Post-Ascending Authority: Response #2
The second response to our Post-Ascending Authority statement from Services Unknown comes from Silk Agency founder and freelance writer Lillian He.
Ascending authority: the idea that our structures of cultural influence are being inverted, shifting from top-down to bottom-up. In my world, it’s a concept that young ambitious advertisers have been in love with for years. It means our work is relevant, right? Instead of brands dictating the culture followed and pursued by their consumers, instead of men in boardrooms defining what is cool for young audiences, we are now entering a new status quo where the young audiences influence the brands; their behaviours and preferences and livestreams and Instagram feeds, the endless content and data they generate uniquely directly shaping the corporate output of our times.
But is it that easy? Who really has the power in this picture?
We have come to understand collaboration as markers of the democratisation of cultural authority, used as evidence that digital space has given the man on the street more power and influence over the wider cultural cache than in generations past. But full story: those are marketing buzzwords. They are trends appropriated by advertisers, corporations, the same old traditional established gatekeepers who have figured out how best to tell the post-millennial story. Essentially, tools developed for brands and agencies to convert and co-opt this perceived shift in power.
Undeniably, digital media has made subculture more disseminable and accessible than before. But on the flip side, it has also made it easier for the established authority to manage and manipulate this space.
Fashion is often held up as the prime example for ascending cultural authority in media. Ten years ago in the wake of financial crisis, as retail industries struggled and failed to connect with audiences, young disenfranchised tastemakers became early celebrity fashion bloggers. Instagram hadn’t been born yet, but girls made prolific Blogger and Wordpress sites to share their everyday outfits and thoughts, becoming influential and effectively crafting an online subculture that combined the traditional aspirational messaging of fashion media with real accessibility. But look how trite and contrived that all sounds now in 2018. When blogging has become industrialised, when fashion brands drop huge budgets on influencer marketing – often much more than traditional media spend.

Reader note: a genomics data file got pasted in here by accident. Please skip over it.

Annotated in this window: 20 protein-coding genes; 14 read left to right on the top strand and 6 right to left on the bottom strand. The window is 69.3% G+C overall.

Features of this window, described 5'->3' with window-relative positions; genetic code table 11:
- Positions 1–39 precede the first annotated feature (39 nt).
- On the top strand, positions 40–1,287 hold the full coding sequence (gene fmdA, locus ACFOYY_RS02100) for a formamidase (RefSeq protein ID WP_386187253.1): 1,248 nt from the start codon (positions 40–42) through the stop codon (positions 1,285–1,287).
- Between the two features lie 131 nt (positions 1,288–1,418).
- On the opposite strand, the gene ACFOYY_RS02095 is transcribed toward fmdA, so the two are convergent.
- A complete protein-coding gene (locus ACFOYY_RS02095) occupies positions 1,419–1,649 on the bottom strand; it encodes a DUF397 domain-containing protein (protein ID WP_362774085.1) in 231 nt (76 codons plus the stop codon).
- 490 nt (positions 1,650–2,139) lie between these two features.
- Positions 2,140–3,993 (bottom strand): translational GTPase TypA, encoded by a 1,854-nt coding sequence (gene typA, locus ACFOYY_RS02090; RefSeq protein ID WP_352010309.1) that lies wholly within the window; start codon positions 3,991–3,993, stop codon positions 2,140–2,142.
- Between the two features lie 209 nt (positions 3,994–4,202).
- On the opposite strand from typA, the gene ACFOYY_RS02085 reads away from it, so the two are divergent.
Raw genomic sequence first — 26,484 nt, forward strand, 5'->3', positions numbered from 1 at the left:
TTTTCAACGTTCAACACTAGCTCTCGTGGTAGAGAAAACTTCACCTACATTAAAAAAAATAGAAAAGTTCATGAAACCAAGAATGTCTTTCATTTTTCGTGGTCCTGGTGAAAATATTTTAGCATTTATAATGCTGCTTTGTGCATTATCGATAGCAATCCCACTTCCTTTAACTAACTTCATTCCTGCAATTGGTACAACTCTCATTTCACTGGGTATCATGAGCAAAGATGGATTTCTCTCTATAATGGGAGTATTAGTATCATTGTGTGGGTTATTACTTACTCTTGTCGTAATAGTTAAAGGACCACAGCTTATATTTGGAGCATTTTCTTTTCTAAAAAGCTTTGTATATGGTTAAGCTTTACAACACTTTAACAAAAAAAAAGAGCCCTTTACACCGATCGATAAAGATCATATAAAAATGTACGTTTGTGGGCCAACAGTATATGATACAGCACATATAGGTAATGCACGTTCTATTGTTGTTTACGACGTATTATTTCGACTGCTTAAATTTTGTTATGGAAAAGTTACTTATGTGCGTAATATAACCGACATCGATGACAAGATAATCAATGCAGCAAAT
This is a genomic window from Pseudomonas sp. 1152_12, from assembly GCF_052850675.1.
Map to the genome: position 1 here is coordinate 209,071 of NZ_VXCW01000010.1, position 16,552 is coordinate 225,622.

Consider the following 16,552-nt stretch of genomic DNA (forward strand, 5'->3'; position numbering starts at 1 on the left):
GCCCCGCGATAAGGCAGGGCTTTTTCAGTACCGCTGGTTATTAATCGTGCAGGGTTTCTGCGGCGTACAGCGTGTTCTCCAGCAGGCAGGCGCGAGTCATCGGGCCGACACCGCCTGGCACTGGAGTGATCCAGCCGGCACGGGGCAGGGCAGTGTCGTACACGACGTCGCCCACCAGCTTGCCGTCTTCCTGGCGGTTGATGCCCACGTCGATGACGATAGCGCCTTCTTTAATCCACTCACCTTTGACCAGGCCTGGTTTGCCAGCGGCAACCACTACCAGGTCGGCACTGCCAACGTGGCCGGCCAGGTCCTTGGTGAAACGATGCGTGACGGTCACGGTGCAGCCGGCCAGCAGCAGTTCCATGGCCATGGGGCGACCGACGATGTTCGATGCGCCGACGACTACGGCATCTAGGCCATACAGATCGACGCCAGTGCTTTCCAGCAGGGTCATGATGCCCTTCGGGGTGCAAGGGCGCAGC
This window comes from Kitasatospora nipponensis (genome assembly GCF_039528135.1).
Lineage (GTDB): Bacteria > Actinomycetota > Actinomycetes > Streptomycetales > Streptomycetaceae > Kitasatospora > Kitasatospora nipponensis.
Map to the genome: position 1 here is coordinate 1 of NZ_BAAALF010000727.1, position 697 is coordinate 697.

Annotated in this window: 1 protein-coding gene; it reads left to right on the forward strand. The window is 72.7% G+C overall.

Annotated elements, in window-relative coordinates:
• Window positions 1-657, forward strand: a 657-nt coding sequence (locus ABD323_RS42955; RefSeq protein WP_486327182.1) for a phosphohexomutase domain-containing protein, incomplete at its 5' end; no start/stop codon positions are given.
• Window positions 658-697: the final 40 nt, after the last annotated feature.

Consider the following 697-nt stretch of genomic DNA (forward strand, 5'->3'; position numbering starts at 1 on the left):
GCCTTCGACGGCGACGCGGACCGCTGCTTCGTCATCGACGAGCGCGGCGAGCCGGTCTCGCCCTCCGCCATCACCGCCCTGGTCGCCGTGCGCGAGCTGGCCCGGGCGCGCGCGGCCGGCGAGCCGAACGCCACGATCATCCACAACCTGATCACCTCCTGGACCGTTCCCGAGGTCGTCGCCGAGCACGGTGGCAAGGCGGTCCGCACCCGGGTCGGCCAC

In terms of culture, this isn’t a power shift, it’s a feedback loop.
I like to think it’s all for the best. The bleeding edge of culture only exists because it constantly needs to keep moving further out, more quickly, creatively and excruciatingly than before. I still like the term “ascending authority,” because although it’s been attributed to this big climactic power shift which is a false construct, the word “ascending” implies a sort of discreet and infinite continuous crawl, which feels more accurate. Because this is the thing about “youth audiences” and “tastemakers” and “subcultures,” for all the buzzwords and adspend and data and digital strategies, as much as established authorities and systems will always inevitably co-opt, appropriate and monetize their trends and tastes. They move fast. It’s an endless cycle but the more interesting, ascending, challenging cultural spaces and stories are swallowed up by the existing structure, the more there will always have to be something even newer, younger, fresher, stranger, more stimulating, more marginal to keep moving onto.
As much as we hype it, there is no big new structural revolution that’s suddenly happening to culture because of millennials, smartphones and the internet. But cool weird creative kids never needed one, they were the revolution. They still are. Variables may change, but the struggle stays infinite.